Conversation with Brock Reeve, Executive Director of the Harvard Stem Cell Institute

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Conversation with Brock Reeve, Executive Director of the Harvard Stem Cell Institute

Lisa Girard


StemBook is launching its Forum feature with a series of interviews with a diverse group of prominent opinion leaders in stem cell research. Our first, Brock Reeve, is the Executive Director of the Harvard Stem Cell Institute (HSCI) in Cambridge Massachusetts. Along with the Faculty Directors, Brock , has overall responsibility for the operations and strategy of the HSCI whose mission is to use stem cells, both as tools and as therapies, to understand and treat injury and disease. A graduate of Yale and the Harvard Business School, Brock was in the commercial sector prior to HSCI, with an extensive background in management consulting and operations for technology-based companies, with a specialization in life sciences.

Below is an edited version of Brock’s conversation with StemBook’s editor, Lisa Girard


Can you tell StemBook reader’s about your role at HSCI as well as beyond, in the stem cell community?

 Sure, as you know the Institute was set up at Harvard as a way of helping to bring scientists, researchers and clinicians together across Harvard and its affiliated hospitals to engage in scientific research projects. We fund that work through private philanthropy so a large part of my role is helping to raise money to do the science and then working with our Executive Committee to decide where to invest our money.  We put our funds to work through the disease programs, seed grants, and core facilities that we build and manage, as well as in helping build the community of our researchers which now I'm happy to say has grown to about 95 Principal Faculty and about 170 Affiliated Faculty.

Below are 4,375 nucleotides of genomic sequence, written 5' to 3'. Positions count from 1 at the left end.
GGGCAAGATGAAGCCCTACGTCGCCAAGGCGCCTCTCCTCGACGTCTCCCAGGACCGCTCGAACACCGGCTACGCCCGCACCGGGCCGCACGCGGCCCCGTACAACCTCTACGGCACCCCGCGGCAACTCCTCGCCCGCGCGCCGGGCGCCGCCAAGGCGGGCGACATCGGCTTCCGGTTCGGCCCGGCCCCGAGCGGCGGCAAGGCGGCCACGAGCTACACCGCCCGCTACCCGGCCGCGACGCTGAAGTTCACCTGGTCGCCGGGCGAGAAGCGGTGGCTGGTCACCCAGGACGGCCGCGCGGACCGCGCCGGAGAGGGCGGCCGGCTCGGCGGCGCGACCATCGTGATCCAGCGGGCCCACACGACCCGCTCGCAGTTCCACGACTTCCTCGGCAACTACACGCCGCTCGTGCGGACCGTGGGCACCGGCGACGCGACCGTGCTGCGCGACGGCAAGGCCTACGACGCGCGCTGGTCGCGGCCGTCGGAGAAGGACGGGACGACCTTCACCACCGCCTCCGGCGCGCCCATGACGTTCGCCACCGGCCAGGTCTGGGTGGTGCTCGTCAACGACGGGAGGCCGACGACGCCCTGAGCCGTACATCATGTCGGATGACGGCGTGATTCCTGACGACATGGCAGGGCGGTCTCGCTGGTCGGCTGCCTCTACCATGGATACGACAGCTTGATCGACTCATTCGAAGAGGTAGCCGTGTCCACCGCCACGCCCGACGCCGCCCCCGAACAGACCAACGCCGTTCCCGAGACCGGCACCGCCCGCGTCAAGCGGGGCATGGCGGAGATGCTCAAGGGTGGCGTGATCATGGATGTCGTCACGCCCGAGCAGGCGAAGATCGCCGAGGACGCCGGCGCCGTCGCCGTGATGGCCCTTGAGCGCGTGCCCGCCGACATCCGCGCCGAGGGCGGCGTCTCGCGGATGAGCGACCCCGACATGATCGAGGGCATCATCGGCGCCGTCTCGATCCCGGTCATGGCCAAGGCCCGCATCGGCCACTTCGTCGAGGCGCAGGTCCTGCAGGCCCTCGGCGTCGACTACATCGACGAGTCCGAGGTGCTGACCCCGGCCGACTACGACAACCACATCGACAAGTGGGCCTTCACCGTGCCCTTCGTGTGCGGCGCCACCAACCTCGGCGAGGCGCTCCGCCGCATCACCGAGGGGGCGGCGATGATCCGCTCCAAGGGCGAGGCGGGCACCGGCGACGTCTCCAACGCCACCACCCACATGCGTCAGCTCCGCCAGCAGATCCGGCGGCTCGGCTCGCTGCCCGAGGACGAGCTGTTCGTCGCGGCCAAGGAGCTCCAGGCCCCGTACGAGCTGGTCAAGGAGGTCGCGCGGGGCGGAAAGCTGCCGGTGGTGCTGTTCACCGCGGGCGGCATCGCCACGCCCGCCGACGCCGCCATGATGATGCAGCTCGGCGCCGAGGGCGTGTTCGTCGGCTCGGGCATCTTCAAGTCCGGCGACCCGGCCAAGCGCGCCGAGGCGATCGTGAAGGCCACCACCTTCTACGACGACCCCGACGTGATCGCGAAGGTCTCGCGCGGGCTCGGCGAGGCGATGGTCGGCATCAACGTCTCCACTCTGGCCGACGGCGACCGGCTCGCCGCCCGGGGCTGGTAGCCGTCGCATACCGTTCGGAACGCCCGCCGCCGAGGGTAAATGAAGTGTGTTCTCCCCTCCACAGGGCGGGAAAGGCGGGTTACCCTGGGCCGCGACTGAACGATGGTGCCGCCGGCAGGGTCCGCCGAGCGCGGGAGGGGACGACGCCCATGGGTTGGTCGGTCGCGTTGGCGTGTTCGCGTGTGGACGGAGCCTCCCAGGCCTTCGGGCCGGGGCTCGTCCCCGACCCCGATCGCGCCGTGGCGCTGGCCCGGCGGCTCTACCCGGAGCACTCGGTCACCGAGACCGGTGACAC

What are some of the greatest misconceptions still lingering about stem cell science in general population?

In the general population I think that people are still thinking about stem cell science as consisting of: a; embryonic stem cells, and b; stem cell therapy, i.e., cells as replacement parts, and are somewhat unaware of the additional potential that stem cells offer as tools and targets. As you know we are doing a lot of work  using stem cells to build in vitro disease models which help screen for drugs, whether more effective drugs or safer drugs.  We’re also working on understanding tissue specific progenitor cell populations so that we can learn how to enhance the body's innate ability to repair and regenerate. So I think it is on the tools and target side that people don't yet have an inherent appreciation, but I think with the advent of more research papers as well as some of the newer start up companies coming out of the labs that perception will start to change.